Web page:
The Mishnaic teaching that I quoted above draws tellingly from the chilling genius of the Cain and Abel story.  Reading this story about the first murder, (Genesis 4:1-16), we immediately encounter the anomalous absence of Adam and Eve, Cain and Abel’s parents, from the narrative action.  This is because these brothers are far more than flesh-and-blood siblings within the confines of a nuclear family.  They are models for all hatred and violence between all human beings, siblings within the great family of humanity, all of whom are “descended” from those first mythic parents.  As the paradigm for homo detestabilis (“hateful man”), Cain refuses to acknowledge being his brother’s keeper because he refuses to acknowledge that Abel is actually his brother, an equal worthy of Cain’s absolute fraternity, if not his fondness.  As a foundation story of human origins, Cain and Abel delivers the clear message that the propensity to demonize one’s fellow human inheres in the human condition.  To borrow from contemporary discourse about race, Cain-like hatred of the Other is not a disease of the individual, but a systemic disorder of society.  For all of its historical complexity and specificity, White supremacy “boils down” to its origins in this basic sickness that drove Cain to commit what Elie Wiesel once called the world’s first genocide.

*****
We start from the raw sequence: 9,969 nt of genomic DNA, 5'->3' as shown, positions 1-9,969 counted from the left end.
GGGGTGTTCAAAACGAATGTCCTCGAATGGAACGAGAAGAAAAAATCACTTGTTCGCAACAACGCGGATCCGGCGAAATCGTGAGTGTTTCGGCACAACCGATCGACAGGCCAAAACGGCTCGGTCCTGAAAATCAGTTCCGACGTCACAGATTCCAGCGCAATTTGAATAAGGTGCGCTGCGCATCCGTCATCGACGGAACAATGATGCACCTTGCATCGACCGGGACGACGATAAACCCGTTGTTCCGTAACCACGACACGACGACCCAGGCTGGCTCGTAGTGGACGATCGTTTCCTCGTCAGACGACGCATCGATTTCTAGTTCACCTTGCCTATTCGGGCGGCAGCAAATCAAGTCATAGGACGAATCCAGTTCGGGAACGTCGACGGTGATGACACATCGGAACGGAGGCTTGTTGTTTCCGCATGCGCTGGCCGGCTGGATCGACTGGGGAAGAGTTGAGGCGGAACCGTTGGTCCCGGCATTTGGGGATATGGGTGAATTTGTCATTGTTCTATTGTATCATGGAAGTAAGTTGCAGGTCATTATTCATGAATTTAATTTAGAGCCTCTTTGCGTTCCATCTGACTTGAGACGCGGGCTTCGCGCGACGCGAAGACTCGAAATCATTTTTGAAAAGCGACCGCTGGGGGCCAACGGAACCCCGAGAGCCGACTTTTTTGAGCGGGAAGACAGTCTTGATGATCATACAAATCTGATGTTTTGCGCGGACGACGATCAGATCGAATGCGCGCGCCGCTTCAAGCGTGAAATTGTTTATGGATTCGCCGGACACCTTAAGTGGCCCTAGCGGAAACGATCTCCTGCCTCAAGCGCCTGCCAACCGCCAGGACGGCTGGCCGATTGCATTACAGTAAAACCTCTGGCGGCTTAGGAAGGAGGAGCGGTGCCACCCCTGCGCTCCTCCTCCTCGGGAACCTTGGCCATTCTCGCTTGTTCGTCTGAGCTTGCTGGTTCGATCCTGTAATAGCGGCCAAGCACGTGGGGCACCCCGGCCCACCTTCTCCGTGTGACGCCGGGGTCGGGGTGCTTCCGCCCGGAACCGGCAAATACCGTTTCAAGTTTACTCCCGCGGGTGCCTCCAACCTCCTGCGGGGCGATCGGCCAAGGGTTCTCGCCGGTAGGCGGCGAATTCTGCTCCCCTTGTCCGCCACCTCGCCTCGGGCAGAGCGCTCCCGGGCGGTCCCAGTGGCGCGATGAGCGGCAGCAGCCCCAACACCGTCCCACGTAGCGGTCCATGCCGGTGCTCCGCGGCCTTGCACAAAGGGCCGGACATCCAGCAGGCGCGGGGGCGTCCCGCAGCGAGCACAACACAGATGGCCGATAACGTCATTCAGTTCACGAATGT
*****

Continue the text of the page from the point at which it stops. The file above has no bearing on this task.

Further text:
In America, systemic racism, which goes back four centuries to its origins in slavery, requires systemic excision: not only from our collective psyche but from the formal structures of the American justice system of which we are otherwise quite proud.  This should be cause for deep despair when we consider the size and scope of this task.  Once again, Cain and Abel’s story speaks to us with a message of hard-fought hope.  When God confronts Cain’s depression and murderous rage, God doesn’t tell him, “Don’t murder Abel.”  That would be too narrow a warning for God to offer to us the readers, who can see our universal selves mirrored in Cain’s specific hatred.    Instead, God tells Cain, “Sin (the impulse to do wrong) crouches at the door//It’s urge is toward you//But you can be its master.”  For America, the “original sin” of White supremacy is not at all original, and it is also not at all insurmountable.  The Bible demands of us that we not fall prey to the false and despairing idea that racial – or any kind of – hatred is a fait accompli in any individual or institutional form.  Each of us, and all of us, possess Cain-like capacities. We possess the capacity to conquer them as well.

Will our awakening in the wake of George Floyd’s death compel us to finally dismantle White supremacy? As we do this arduous work of healing, our ancestors echo to us from the pages, courtrooms, and fields of their ancient writings, pleading, reassuring, demanding:  “Can you master this demon of hatred crouching at your door?  Yes, you can be its master.”

This essay is partially adapted from my book, Cain v. Abel: A Jewish Courtroom Drama (The Jewish Publication Society 2020)

About the Author
Dan Ornstein is rabbi at Congregation Ohav Shalom and a writer living in Albany, NY. He is the author of Cain v. Abel: A Jewish Courtroom Drama (The Jewish Publication Society, 2020. Check out his website at